JUNE BRINGS MIXED RESULTS FOR
CAV CRIMINAL APPELLANTS
On June 5, the court decided Robertson v. City of Danville, a Fourth Amendment case involving police entry into a locked home after arresting the defendant outside. The police had to break down the door in order to get inside the house; when they did so, they found no one else inside, just as the defendant and the complaining witness had told them. They did, however, find a shotgun and spent shells, and charged Robertson with possession of a firearm by a felon, and with discharging a firearm.
The issue in this case is Robertsons motion to suppress the physical evidence, since the police didnt get a warrant (or anyones permission) to go inside. The trial court denied the motion to suppress, but the Court of Appeals reverses, holding that no exigent circumstances existed to justify a warrantless entry. Unlike another case out of the same court decided this year, Williams v.Commonwealth, 49 Va. App. 439, the officers had no information from any source that there was anyone else inside. That meant that the police effort to break into a locked house in order to “secure” it was incongruous at best.
On June 12, two more appellants got their days brightened. One is a traffic licensure case, Meierotto v. Commonwealth, which arose on the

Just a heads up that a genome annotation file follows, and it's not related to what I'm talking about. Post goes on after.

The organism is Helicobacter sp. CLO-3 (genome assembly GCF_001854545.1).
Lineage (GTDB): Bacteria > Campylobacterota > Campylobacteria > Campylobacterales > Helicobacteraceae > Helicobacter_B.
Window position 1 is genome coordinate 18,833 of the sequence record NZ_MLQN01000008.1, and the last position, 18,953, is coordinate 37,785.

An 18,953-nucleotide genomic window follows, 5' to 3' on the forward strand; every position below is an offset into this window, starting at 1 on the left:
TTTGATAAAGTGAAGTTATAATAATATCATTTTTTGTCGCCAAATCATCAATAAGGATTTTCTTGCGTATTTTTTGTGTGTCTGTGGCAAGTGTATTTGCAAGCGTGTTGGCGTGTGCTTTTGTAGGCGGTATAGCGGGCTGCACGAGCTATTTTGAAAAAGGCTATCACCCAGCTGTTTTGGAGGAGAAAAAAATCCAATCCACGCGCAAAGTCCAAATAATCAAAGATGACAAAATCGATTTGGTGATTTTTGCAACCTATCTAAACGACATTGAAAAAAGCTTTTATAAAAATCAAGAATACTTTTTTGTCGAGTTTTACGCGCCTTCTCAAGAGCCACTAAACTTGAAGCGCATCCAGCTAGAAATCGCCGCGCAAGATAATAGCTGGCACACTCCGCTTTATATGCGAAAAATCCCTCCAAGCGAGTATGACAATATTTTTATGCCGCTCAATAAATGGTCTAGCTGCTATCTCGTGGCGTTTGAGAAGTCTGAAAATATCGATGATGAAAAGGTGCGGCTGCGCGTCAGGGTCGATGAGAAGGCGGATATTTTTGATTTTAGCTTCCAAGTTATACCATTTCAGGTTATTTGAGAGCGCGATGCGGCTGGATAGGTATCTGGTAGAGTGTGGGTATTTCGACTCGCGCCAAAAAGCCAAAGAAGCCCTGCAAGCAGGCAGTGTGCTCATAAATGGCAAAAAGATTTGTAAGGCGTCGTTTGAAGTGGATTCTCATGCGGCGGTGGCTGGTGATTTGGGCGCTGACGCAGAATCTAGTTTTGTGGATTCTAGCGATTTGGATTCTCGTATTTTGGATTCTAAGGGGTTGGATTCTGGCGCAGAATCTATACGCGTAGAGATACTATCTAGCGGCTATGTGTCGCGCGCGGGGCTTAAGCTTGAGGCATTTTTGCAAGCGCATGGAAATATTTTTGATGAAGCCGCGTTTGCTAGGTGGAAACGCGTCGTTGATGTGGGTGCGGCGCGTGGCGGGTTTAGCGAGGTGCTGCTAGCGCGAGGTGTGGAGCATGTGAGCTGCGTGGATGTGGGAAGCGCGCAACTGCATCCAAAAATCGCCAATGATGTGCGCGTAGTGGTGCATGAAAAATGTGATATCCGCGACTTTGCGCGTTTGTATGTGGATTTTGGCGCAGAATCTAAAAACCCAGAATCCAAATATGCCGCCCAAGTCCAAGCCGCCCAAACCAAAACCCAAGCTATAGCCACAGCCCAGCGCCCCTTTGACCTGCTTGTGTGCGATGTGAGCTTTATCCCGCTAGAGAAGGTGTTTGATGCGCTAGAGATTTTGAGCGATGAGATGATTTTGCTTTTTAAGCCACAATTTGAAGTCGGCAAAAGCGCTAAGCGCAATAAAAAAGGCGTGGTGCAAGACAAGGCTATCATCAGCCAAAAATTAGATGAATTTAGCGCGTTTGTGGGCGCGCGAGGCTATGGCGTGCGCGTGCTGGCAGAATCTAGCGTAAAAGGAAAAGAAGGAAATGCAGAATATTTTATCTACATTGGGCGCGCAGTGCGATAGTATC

The court decides that it does. It notes that the position urged by the Commonwealth produces a potentially anomalous result, since by interstate compact one cannot hold two drivers licenses at once. Having kept his official domicile in
The other June 12 case is Roulhac v. Commonwealth. This one is also a Fourth Amendment case that turns on just how suspicious a certain hand-to-hand contact was. Police officers saw Roulhac apparently transfer something by hand to another person. They didnt know what the object was, and they didnt know if a crime had been committed, but they were sure going to find out. They stopped both men, and asked Roulhac for consent to search him. Roulhac said no, thanks, and then put his hand into his pocket. That was that; citing a long-standing practice, one of the officers proceeded to pat Roulhac down for weapons. And thats when he found the pipe, with the cocaine residue.